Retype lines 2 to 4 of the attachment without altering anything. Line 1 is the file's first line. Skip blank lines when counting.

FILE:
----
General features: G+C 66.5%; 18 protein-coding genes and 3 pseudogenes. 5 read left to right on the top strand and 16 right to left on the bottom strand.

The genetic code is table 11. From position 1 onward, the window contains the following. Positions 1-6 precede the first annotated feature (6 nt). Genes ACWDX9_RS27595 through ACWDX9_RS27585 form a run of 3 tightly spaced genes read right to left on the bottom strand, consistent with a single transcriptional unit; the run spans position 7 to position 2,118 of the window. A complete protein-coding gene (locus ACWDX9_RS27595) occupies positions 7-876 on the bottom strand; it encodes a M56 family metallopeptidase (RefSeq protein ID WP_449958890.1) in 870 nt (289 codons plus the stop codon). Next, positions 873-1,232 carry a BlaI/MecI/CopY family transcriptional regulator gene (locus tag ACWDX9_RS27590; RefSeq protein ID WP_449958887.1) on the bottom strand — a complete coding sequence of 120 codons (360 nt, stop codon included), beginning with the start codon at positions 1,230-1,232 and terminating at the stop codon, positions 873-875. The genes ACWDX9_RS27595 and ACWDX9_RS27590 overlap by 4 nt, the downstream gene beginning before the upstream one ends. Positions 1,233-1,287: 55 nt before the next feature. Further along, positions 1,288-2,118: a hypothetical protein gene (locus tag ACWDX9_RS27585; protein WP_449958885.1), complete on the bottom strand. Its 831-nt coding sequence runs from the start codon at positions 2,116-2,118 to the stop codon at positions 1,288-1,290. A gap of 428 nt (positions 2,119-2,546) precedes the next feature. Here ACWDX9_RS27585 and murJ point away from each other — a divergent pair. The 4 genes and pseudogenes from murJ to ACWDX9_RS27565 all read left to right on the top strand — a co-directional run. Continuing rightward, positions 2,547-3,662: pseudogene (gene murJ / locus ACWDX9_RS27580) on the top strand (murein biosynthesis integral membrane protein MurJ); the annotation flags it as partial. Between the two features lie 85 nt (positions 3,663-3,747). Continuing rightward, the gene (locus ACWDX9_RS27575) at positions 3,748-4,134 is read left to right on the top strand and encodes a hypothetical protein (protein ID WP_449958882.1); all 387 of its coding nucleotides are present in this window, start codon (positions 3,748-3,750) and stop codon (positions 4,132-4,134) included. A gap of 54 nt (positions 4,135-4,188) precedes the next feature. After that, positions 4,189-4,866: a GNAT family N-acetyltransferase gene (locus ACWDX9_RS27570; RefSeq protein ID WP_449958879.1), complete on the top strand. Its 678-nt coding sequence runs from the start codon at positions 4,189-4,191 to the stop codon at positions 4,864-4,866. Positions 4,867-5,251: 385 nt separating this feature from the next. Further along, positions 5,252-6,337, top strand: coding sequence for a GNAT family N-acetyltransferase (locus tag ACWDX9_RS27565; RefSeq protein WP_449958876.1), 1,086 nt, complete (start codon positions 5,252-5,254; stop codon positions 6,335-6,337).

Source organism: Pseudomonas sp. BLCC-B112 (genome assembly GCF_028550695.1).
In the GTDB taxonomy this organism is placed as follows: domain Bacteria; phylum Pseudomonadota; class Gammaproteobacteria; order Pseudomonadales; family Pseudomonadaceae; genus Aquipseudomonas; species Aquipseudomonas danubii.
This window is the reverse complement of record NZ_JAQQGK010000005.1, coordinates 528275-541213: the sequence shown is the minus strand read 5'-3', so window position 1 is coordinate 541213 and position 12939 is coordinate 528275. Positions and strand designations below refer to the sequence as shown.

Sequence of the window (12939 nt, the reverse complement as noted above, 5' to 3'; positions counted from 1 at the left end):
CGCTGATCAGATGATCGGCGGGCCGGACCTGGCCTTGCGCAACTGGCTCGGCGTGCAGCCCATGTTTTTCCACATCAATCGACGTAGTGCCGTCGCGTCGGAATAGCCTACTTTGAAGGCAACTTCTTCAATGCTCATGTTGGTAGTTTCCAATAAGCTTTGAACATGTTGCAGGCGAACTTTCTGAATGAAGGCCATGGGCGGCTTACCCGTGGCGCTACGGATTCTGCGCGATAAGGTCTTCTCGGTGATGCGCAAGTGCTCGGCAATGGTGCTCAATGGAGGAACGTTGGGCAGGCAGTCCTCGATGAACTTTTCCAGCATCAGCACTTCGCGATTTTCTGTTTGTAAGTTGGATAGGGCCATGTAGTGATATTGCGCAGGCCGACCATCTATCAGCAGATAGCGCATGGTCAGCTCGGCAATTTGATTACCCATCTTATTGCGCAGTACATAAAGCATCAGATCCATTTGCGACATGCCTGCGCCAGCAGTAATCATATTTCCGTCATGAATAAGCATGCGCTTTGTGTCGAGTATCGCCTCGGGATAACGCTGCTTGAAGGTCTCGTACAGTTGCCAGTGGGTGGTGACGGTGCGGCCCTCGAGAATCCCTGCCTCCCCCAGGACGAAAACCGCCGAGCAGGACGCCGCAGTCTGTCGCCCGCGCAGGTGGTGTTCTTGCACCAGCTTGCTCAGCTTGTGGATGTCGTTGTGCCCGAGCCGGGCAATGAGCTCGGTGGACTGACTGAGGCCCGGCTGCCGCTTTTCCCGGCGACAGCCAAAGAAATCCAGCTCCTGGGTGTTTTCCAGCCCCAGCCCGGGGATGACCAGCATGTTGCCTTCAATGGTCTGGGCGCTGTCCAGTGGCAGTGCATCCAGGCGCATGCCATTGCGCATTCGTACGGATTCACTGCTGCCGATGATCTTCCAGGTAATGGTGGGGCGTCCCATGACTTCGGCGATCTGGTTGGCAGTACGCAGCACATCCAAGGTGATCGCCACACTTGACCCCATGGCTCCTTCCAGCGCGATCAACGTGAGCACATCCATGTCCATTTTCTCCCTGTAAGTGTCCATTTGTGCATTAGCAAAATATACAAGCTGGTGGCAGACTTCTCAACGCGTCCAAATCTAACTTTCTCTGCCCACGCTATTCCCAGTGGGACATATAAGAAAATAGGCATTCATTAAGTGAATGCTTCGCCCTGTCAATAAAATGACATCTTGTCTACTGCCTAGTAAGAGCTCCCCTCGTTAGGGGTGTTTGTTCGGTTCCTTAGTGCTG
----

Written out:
The genetic code is table 11. From position 1 onward, the window contains the following. Positions 1-6 precede the first annotated feature (6 nt). Genes ACWDX9_RS27595 through ACWDX9_RS27585 form a run of 3 tightly spaced genes read right to left on the bottom strand, consistent with a single transcriptional unit; the run spans position 7 to position 2,118 of the window. A complete protein-coding gene (locus ACWDX9_RS27595) occupies positions 7-876 on the bottom strand; it encodes a M56 family metallopeptidase (RefSeq protein ID WP_449958890.1) in 870 nt (289 codons plus the stop codon). Next, positions 873-1,232 carry a BlaI/MecI/CopY family transcriptional regulator gene (locus tag ACWDX9_RS27590; RefSeq protein ID WP_449958887.1) on the bottom strand — a complete coding sequence of 120 codons (360 nt, stop codon included), beginning with the start codon at positions 1,230-1,232 and terminating at the stop codon, positions 873-875. The genes ACWDX9_RS27595 and ACWDX9_RS27590 overlap by 4 nt, the downstream gene beginning before the upstream one ends. Positions 1,233-1,287: 55 nt before the next feature. Further along, positions 1,288-2,118: a hypothetical protein gene (locus tag ACWDX9_RS27585; protein WP_449958885.1), complete on the bottom strand. Its 831-nt coding sequence runs from the start codon at positions 2,116-2,118 to the stop codon at positions 1,288-1,290. A gap of 428 nt (positions 2,119-2,546) precedes the next feature. Here ACWDX9_RS27585 and murJ point away from each other — a divergent pair. The 4 genes and pseudogenes from murJ to ACWDX9_RS27565 all read left to right on the top strand — a co-directional run. Continuing rightward, positions 2,547-3,662: pseudogene (gene murJ / locus ACWDX9_RS27580) on the top strand (murein biosynthesis integral membrane protein MurJ); the annotation flags it as partial. Between the two features lie 85 nt (positions 3,663-3,747). Continuing rightward, the gene (locus ACWDX9_RS27575) at positions 3,748-4,134 is read left to right on the top strand and encodes a hypothetical protein (protein ID WP_449958882.1); all 387 of its coding nucleotides are present in this window, start codon (positions 3,748-3,750) and stop codon (positions 4,132-4,134) included. A gap of 54 nt (positions 4,135-4,188) precedes the next feature. After that, positions 4,189-4,866: a GNAT family N-acetyltransferase gene (locus ACWDX9_RS27570; RefSeq protein ID WP_449958879.1), complete on the top strand. Its 678-nt coding sequence runs from the start codon at positions 4,189-4,191 to the stop codon at positions 4,864-4,866. Positions 4,867-5,251: 385 nt separating this feature from the next. Further along, positions 5,252-6,337, top strand: coding sequence for a GNAT family N-acetyltransferase (locus tag ACWDX9_RS27565; RefSeq protein WP_449958876.1), 1,086 nt, complete (start codon positions 5,252-5,254; stop codon positions 6,335-6,337).

Source organism: Pseudomonas sp. BLCC-B112 (genome assembly GCF_028550695.1).
In the GTDB taxonomy this organism is placed as follows: domain Bacteria; phylum Pseudomonadota; class Gammaproteobacteria; order Pseudomonadales; family Pseudomonadaceae; genus Aquipseudomonas; species Aquipseudomonas danubii.